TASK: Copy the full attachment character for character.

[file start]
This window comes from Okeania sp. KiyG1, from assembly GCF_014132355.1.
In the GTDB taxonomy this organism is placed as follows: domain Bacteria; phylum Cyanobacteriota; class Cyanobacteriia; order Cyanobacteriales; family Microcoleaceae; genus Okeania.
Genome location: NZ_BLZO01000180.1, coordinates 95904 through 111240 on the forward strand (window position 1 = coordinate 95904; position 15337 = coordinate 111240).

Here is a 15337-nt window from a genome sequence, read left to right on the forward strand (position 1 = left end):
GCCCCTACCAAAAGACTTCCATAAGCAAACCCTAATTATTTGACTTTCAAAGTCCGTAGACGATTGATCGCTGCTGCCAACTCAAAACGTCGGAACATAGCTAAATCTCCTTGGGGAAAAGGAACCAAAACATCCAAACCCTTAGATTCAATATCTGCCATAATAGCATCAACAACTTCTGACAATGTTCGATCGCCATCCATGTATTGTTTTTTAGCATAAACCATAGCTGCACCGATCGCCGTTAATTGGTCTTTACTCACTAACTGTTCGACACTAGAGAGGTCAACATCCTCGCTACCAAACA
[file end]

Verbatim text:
This window comes from Okeania sp. KiyG1, from assembly GCF_014132355.1.
In the GTDB taxonomy this organism is placed as follows: domain Bacteria; phylum Cyanobacteriota; class Cyanobacteriia; order Cyanobacteriales; family Microcoleaceae; genus Okeania.
Genome location: NZ_BLZO01000180.1, coordinates 95904 through 111240 on the forward strand (window position 1 = coordinate 95904; position 15337 = coordinate 111240).

Here is a 15337-nt window from a genome sequence, read left to right on the forward strand (position 1 = left end):
GCCCCTACCAAAAGACTTCCATAAGCAAACCCTAATTATTTGACTTTCAAAGTCCGTAGACGATTGATCGCTGCTGCCAACTCAAAACGTCGGAACATAGCTAAATCTCCTTGGGGAAAAGGAACCAAAACATCCAAACCCTTAGATTCAATATCTGCCATAATAGCATCAACAACTTCTGACAATGTTCGATCGCCATCCATGTATTGTTTTTTAGCATAAACCATAGCTGCACCGATCGCCGTTAATTGGTCTTTACTCACTAACTGTTCGACACTAGAGAGGTCAACATCCTCGCTACCAAACA